Dog Walking, Dog Sitting, Dog Overnight Care

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Cloverdale, Clayton Heights, Panorama Ridge, Yorkson, & Willoughby

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Fence Jumping Dogs

Having a dog who jumps your fence is possibly one of the most annoying dog behaviour problems to have. Not only is it dangerous for your pet, who may end up out in the street, but it can be very upsetting to have to search for and try to capture your escape artist. Further, if you’ve recently spent a ton of money fencing your yard for the dog, your wallet can cry out in frustration too.

The one and only way to stop this problem is with a combination of obedience training, strict supervision and time spent out front. While it may be frustrating to have to supervise your pet during every moment he’s in the yard (perhaps the very reason it’s fenced in the first place), it is worthwhile to invest this time and training to solve the problem.

Begin by working with your dog on some obedience commands such as “heel,” “sit,” “down,” “stay” and “come.” This will help your dog learn what “no” and “good dog” mean, plus will increase the amount of respect he has for you so he feels like he actually has to listen.

Practice the commands with your dog on a leash in your yard at all different times of day. Be sure to look for opportunities to practice when stimuli that entice him (such as other dogs or kids playing on the other side of the fence) are around.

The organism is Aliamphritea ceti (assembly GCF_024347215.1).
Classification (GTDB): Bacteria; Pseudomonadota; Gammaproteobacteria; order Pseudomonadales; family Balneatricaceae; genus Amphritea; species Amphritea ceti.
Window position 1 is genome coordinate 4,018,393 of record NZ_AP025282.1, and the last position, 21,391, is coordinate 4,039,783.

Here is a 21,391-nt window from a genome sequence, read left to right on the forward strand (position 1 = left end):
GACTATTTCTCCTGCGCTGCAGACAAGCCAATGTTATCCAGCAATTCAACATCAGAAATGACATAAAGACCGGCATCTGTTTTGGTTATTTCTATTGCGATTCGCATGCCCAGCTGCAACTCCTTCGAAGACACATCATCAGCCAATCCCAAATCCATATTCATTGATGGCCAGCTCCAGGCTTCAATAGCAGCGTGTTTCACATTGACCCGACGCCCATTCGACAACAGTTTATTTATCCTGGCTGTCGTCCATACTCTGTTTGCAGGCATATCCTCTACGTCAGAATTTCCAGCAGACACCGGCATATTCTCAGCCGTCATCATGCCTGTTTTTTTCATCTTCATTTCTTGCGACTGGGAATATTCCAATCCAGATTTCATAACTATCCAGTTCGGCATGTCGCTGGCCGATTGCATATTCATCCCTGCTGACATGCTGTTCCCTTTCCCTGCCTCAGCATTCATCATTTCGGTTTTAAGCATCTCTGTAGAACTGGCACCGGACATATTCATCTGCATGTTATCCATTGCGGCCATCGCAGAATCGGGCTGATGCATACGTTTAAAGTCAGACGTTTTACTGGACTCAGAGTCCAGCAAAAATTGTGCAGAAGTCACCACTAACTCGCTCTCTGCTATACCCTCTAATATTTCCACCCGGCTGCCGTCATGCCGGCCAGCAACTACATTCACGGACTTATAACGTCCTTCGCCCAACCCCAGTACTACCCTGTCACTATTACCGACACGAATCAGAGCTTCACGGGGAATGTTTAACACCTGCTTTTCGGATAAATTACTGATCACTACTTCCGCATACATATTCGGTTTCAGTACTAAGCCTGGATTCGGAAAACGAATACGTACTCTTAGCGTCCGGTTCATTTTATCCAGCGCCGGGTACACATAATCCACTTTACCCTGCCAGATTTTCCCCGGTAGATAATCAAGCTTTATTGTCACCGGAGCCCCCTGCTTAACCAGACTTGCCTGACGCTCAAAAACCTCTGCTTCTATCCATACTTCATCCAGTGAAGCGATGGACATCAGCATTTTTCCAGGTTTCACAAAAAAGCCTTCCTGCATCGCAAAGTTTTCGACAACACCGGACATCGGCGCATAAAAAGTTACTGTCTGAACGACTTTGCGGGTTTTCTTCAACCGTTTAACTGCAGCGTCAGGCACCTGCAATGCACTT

If your dog tries to jump the fence, or even looks like he’s thinking of it, tell your dog “no, stay!” in a firm voice. Then place into a “down/stay” command and praise when relaxing. It can also be helpful to open your yard gates and practice teaching him not to go out even when they’re open. Use the same methods described above.

You’ll need to gradually reduce the use of the leash and continue practicing and supervising your pet until the problem is alleviated.

Another thing that can help is if something “corrective” happens from the other side of the fence… such as being surprised with a squirt from a hose. Of course, you don’t want to do anything that would hurt your dog, but it can be helpful if you can be ready on the other side of the fence with the hose and as soon as he pops up, give him a good squirt with a firm “no”!

Last but not least, be sure to bring your dog on plenty of leash walks and allow him to spend time on leash out front with you and your family. If it’s not such a novelty to him, he will not be as frantic to get out there.

By investing a little patience and training, soon you and your dog can enjoy your yard without worry!